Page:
The OECD Recommendation of the Council for Enhanced Access and More Effective Use of Public Sector Information (OECD, 2008) provides policy guidelines to improve access to and increase the use of PSI through greater transparency, enhanced competition and more competitive pricing. It aims to enhance the economic and social benefits derived from better access, and wider use and reuse of PSI. A subsequent evaluation concluded the Recommendation significantly contributed to policy making in this domain (OECD, 2015). It was used as a reference for developing practical approaches to PSI, e.g. to apply PSI principles in portal and licence design or strengthen some aspects of transparency and proactive openness. The principles on openness, access and transparent conditions for reuse, asset lists, copyright and pricing were deemed particularly useful (OECD, 2015).

In June 2013, the Group of Eight (G8) leaders signed the Open Data Charter, which sets five principles: i) open data by default; ii) data quality and quantity; iii) data usable by all; iv) releasing data for improved governance; and v) releasing data for innovation (G8, 2013).

The European Union followed up with an implementation plan featuring specific action points, such as committing to publish key datasets (including the budget of the European Union, EU Parliament election results, and data about EU staff, finance and contracts) under open licence; these are available on the European Union Open Data Portal, which now contains 11 600 datasets. The European Union also committed to encouraging all member states to apply the G8 Open Data Charter (European Commission, 2013).

The International Open Data Charter, initiated at the Open Government Partnership Global Summit in 2015, is a collaboration between governments and experts around six principles stipulating how governments should publish information: i) key datasets2 are open by default; ii) data is timely and comprehensive; iii) data is accessible and usable (i.e. available online in machine-readable format, available in bulk for easy downloading, free of charge and open-licensed); iv) data is comparable and interoperable; v) data contributes to improved governance and citizen engagement; vi) data contributes to inclusive development and innovation. The International Open Data Charter has been joined by 17 national3 and 30 local and subnational governments (International Open Data Charter, 2017).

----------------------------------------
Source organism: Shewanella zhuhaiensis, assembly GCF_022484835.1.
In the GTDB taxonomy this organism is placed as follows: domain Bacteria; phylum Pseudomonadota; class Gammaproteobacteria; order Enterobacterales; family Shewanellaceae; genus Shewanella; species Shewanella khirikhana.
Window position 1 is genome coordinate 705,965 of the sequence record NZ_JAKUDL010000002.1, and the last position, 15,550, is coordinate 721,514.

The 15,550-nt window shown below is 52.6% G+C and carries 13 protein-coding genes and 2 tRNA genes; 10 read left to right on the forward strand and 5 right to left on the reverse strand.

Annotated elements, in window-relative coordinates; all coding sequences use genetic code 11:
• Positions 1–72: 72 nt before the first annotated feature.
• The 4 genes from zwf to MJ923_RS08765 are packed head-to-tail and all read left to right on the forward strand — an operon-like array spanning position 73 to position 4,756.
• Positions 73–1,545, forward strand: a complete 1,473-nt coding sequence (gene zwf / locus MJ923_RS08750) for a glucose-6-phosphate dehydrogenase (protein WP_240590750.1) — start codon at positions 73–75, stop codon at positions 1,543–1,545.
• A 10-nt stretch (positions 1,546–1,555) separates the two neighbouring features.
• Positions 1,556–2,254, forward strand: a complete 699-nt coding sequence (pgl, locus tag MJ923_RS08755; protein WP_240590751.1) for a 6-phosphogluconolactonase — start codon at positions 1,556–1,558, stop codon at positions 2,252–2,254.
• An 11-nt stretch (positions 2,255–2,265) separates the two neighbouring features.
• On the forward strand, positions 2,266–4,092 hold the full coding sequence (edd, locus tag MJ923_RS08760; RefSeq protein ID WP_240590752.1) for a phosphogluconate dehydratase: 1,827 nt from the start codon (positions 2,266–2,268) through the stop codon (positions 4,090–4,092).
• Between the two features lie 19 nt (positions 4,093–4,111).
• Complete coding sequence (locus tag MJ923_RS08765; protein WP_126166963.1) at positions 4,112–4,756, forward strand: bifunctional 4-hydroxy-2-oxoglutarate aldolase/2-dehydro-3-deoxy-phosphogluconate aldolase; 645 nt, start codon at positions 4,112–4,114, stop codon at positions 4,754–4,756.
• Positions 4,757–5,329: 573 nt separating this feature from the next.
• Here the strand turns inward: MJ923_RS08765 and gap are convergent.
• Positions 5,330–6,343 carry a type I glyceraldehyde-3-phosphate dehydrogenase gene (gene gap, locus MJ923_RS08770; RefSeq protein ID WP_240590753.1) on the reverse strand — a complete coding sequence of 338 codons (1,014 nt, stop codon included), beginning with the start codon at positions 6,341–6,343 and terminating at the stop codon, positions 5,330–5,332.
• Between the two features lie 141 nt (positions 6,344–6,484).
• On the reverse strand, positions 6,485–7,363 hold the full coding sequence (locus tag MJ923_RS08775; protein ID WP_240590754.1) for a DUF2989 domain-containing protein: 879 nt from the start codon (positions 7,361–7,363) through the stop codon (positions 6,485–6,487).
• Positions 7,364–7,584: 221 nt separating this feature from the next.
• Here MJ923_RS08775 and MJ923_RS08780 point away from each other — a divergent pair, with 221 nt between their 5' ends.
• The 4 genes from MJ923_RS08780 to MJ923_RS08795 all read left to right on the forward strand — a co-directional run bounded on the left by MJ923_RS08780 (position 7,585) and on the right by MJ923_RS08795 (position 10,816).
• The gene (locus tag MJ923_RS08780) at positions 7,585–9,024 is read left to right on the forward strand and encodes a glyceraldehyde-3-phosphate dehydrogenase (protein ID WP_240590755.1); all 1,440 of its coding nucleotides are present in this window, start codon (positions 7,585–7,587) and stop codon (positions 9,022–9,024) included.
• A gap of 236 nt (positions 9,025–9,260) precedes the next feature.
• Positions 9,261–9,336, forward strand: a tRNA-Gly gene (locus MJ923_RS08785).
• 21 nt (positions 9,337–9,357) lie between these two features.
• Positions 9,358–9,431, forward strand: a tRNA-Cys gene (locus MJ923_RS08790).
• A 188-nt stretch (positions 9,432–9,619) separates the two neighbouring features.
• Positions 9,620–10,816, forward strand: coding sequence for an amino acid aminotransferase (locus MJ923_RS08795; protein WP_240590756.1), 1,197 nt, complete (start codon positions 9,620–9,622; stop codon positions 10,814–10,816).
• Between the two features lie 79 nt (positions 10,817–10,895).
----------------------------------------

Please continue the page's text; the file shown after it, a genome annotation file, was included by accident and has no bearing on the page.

Data integration – i.e. linking different datasets to fully exploit the significance of data – represents another major challenge for governments. In the United Kingdom, linking information from hospitals with the cancer-data repository and data from various screening programmes made it possible to recommend changes in medical protocols that should improve cancer survival rates. Data integration needs to be done in a way that preserves citizens’ personal privacy. The Government of Australia recently launched an AUD 131 million data-integration partnership initiative to maximise the use and value of the government’s data assets including to improve linkages among government datasets (Australian Department of the Prime Minister and Cabinet, n.d.).


Australian Department of the Prime Minister and Cabinet (n.d.), “Data Integration Partnership for Australia”, (accessed on 20 January 2020).

CODATA (2016), “CODATA’s mission”, webpage, (accessed on 22 January 2020).

European Commission (2018a), “EOSC strategic implementation roadmap 2018-2020”, Directorate-General for Research and Innovation, (accessed on 3 July 2019).

European Commission (2018b), “Turning FAIR into reality”, European Commission, Directorate-General for Research and Innovation, (accessed on 20 January 2020).

European Commission (2016a), “H2020 Programme – Guidelines on FAIR data management in Horizon 2020”, European Commission, Directorate-General for Research and Innovation, (accessed on 11 September 2019).

European Commission (2016b), “Open innovation, open science, open to the world – A vision for Europe”, European Commission, Directorate-General for Research and Innovation, (accessed on 28 February 2020).